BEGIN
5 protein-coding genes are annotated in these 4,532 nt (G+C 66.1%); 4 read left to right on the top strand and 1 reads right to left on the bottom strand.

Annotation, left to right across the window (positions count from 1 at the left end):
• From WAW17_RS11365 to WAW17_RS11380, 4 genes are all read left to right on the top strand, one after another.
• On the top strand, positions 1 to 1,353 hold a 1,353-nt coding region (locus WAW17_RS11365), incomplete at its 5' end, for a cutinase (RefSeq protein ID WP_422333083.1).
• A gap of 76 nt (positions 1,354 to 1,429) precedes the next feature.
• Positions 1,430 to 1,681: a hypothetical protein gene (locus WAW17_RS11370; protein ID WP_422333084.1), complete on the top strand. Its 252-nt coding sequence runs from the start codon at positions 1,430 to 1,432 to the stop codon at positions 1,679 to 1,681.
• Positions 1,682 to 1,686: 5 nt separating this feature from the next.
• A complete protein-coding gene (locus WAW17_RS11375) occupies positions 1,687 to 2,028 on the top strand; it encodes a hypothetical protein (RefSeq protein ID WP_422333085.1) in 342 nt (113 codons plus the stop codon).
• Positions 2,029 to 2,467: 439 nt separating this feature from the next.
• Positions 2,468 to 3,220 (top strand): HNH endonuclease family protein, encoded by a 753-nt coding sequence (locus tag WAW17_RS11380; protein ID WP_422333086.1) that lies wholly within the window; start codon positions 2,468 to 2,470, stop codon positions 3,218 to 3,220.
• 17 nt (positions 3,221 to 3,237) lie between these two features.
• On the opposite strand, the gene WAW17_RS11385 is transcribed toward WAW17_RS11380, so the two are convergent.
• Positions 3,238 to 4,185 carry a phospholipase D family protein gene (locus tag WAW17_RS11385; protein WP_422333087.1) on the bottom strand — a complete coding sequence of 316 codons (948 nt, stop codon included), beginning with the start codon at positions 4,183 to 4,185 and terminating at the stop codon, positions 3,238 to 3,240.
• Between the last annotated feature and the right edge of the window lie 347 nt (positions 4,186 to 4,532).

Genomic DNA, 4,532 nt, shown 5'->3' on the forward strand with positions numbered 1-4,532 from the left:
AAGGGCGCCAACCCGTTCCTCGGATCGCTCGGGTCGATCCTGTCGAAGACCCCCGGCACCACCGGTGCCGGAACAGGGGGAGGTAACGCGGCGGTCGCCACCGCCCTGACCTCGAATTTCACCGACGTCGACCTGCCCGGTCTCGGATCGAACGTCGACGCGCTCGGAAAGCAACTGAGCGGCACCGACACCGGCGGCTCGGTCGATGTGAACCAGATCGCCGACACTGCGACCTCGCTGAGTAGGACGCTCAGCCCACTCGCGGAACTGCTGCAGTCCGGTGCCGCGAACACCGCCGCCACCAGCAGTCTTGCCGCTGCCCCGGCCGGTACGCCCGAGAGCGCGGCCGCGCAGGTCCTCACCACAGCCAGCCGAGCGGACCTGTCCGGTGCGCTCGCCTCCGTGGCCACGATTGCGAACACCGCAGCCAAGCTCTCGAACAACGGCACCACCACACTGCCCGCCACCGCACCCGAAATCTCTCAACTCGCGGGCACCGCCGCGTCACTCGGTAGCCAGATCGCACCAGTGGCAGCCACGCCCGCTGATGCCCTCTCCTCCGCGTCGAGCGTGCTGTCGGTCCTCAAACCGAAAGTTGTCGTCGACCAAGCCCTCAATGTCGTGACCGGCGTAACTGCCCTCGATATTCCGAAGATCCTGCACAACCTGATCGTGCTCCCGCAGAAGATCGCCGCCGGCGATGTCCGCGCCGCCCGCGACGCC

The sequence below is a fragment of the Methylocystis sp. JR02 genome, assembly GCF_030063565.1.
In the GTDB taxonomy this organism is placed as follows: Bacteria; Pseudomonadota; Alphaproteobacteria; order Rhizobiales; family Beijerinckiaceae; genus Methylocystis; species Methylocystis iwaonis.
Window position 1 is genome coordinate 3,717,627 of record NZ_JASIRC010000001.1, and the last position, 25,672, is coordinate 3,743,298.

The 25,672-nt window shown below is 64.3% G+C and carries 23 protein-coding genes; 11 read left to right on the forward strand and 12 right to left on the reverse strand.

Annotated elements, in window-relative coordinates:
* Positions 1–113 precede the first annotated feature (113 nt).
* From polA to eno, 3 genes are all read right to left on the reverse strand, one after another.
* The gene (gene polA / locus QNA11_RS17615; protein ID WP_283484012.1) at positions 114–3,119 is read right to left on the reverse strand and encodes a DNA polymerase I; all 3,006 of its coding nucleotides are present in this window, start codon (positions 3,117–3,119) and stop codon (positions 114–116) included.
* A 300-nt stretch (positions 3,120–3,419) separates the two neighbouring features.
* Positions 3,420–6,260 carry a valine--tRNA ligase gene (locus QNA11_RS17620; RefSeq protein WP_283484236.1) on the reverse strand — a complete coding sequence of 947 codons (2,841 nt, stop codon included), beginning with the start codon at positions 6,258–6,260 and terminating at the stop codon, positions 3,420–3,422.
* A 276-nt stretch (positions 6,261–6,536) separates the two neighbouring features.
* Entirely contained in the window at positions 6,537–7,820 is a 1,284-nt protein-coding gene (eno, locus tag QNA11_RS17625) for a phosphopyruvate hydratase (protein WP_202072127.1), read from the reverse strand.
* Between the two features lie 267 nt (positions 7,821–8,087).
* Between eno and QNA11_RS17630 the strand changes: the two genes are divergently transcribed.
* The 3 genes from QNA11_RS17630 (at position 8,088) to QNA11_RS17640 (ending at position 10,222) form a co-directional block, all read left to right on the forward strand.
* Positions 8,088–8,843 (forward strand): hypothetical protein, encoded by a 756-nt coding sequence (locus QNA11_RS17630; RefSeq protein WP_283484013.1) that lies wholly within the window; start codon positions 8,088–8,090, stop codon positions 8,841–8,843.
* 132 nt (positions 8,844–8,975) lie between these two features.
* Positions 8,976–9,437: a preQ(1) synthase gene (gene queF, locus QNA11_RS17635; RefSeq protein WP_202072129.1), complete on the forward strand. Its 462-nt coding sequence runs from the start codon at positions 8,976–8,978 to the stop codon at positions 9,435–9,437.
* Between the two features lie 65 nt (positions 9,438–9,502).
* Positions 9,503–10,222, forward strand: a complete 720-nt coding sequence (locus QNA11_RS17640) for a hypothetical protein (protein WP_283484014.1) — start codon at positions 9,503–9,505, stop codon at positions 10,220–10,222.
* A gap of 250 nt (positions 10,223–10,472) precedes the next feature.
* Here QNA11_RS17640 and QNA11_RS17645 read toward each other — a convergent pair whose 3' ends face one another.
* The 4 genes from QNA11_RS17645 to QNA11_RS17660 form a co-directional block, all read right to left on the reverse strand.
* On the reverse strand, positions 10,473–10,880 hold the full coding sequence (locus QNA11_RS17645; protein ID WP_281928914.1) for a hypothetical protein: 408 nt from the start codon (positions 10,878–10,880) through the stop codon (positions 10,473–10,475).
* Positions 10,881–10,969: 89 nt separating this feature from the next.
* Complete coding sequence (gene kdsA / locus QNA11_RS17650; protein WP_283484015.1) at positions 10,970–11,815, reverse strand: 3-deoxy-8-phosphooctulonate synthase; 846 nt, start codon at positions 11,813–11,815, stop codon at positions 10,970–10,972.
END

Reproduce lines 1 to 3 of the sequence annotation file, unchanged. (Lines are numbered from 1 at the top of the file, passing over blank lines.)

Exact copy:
5 protein-coding genes are annotated in these 4,532 nt (G+C 66.1%); 4 read left to right on the top strand and 1 reads right to left on the bottom strand.

Annotation, left to right across the window (positions count from 1 at the left end):
• From WAW17_RS11365 to WAW17_RS11380, 4 genes are all read left to right on the top strand, one after another.